Staged readings of new plays are popping up all over the country – again. What started half a century ago at Connecticut’s O’Neill Theater Center and Kentucky’s Humana Festival of New American Plays continues in smaller versions throughout the United States.
Here in the Southwest, the practice of developing new plays through workshops and staged readings has its own history. Three regional efforts lead the way: Durango Arts Center, The Silverton Theatre Mine and Creede Repertory Theatre. And there’s a new festival to add as well: Durango PlayFest.
Eight years ago, DAC started a 10-minute new play competition. Last May, it staged readings of five winners out of a field of 120 that survived an elaborate sifting process. Full productions will be mounted Oct. 12 to 14 at the DAC.
Earlier this summer, The Silverton Theatre Mine launched “Watershed Abrazos,” its first formal outing showcasing new works (see Herald articles June 1 and June 15). Hindered by the 416 Fire, the small but ambitious festival put up a dozen new works in the basement theater of the Grand Imperial Hotel.
At the end of August, Creede Repertory Theater will launch its seventh Headwaters New Play Festival. The weeklong schedule includes workshops with writers, directors and other professional theater artists culminating in a weekend of staged readings. Over its 53-year history, CRT has been committed to developing new American plays about the West.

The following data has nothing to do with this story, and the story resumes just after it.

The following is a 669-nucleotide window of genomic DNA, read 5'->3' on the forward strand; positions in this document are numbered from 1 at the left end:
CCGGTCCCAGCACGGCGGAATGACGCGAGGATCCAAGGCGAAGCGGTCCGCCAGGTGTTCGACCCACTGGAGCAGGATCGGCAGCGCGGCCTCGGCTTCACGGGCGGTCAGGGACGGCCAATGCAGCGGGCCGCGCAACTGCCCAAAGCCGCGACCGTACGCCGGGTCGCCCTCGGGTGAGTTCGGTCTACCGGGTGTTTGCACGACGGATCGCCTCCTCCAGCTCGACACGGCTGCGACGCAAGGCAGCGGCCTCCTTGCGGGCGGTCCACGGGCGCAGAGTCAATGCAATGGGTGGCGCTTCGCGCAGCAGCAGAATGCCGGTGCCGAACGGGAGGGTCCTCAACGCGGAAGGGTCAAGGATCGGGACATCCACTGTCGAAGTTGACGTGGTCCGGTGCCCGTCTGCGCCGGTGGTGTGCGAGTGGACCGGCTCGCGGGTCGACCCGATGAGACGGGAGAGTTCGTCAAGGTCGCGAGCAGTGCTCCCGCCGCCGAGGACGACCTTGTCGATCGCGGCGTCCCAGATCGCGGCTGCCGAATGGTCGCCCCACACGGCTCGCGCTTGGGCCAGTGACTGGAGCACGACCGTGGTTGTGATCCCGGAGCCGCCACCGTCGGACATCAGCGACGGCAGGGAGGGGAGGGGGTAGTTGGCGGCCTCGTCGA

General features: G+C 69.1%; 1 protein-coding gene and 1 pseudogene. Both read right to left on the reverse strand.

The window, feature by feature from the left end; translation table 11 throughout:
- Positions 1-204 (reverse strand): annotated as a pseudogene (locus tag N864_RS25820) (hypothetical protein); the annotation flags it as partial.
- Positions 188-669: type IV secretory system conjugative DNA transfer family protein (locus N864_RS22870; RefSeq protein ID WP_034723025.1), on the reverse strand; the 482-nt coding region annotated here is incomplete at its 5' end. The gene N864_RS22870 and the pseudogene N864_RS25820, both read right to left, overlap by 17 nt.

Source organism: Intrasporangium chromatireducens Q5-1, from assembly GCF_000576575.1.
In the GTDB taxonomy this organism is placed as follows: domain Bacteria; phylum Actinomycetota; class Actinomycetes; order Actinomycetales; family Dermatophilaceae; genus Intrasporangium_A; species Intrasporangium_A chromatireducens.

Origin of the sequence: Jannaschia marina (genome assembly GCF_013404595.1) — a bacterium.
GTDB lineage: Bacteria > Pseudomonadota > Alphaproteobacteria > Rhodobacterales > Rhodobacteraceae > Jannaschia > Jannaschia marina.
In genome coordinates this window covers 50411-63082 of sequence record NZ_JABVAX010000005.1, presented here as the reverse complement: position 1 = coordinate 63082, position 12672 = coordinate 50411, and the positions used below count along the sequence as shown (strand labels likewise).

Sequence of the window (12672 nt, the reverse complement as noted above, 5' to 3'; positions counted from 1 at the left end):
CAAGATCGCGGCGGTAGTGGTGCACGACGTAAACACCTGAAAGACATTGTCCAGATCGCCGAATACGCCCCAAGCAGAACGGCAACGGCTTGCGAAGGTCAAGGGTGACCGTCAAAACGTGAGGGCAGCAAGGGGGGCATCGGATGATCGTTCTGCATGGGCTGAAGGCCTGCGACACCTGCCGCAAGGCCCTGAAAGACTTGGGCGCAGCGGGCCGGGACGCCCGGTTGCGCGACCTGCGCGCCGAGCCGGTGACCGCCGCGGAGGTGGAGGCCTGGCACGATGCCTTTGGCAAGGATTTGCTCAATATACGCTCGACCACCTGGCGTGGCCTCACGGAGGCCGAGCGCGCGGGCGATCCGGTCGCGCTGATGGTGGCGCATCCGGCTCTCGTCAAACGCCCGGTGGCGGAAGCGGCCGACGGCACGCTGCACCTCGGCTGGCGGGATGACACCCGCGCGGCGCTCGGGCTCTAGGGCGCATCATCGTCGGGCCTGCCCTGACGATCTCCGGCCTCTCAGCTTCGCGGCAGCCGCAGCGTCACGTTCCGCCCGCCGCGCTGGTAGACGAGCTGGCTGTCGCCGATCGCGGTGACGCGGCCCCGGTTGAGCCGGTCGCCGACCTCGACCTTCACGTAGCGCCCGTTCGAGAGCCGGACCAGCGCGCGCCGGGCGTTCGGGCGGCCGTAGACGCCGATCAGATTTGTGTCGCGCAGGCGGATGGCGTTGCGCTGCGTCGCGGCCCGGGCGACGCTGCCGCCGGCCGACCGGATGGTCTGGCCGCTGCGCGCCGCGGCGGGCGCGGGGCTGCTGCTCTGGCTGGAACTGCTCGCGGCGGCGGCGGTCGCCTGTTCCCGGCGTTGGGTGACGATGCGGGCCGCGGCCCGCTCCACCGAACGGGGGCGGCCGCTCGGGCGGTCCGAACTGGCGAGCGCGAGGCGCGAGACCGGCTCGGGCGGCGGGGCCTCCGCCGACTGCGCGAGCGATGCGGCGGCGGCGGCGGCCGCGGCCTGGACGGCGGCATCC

For 2018, CRT received more than 250 submissions. Public readings of the two winners will take place Aug. 24 and 25. “Sanctuary, North,” by R.W. Schneider, and “Hazardous Materials,” by Beth Kander, will have been workshopped, and the staged readings will be performed in The Ruth, CRT’s new black-box theater.
Daniel Sullivan, co-founder and artistic director of The Silverton Theatre Mine, will direct one of the plays in the newest addition to the Colorado staged-reading circuit: Durango PlayFest. The format of daily work sessions leading up to staged readings resembles the O’Neill, Humana and Creede practice. What’s different is the infusion of prominent theater professionals with works already in progress.
Durango PlayFest will concentrate on three plays: Lee Blessing’s “A Body of Water,” Stephen Nathan’s “The Dizziness of Freedom” and Emily Dendinger’s “#GodHatesYou.” Each play will have two staged readings on the weekend. A bonus production, “Standby to Standby,” by Fort Lewis College graduate Jake Yost will have a solo reading the final morning, Aug. 11, directed by Dan Sullivan.
In addition to the playwrights, Equity Actors such as Wendie Malick, Dan Lauria, Mike Farrell and Laura Spencer will participate in workshops and read in final sessions. A few local actors will be folded into the company. Jaclyn Drummond, an FLC graduate, will stage manage. In addition, four FLC student interns will work on the festival.
“We’re committed to a strong connection to the college and to the community,” said Festival Director Felicia Meyer. Meyer is an actor, director and senior lecturer at FLC in the theater department.
PlayFest will formally open to the public with a free playwrights’ panel from 4 to 5:30 p.m. Tuesday at The Rochester Hotel’s R Space, 734 East Second Ave. The community is invited to meet the artists, featuring actor Dan Lauria, from 4 to 5:30 p.m. Wednesday also at R Space.
A ticketed festival party with all participants, plus Jeff Solon’s Jazz Duo, will convene from 5 to 7 p.m. Aug. 9, in The Secret Garden of the hotel.
Staged reading schedules are on the website: www.durangoplayfest.org. Tickets for each performance are $25 with a package deal also available.
Judith Reynolds is an arts journalist and member of the American Theatre Critics Association.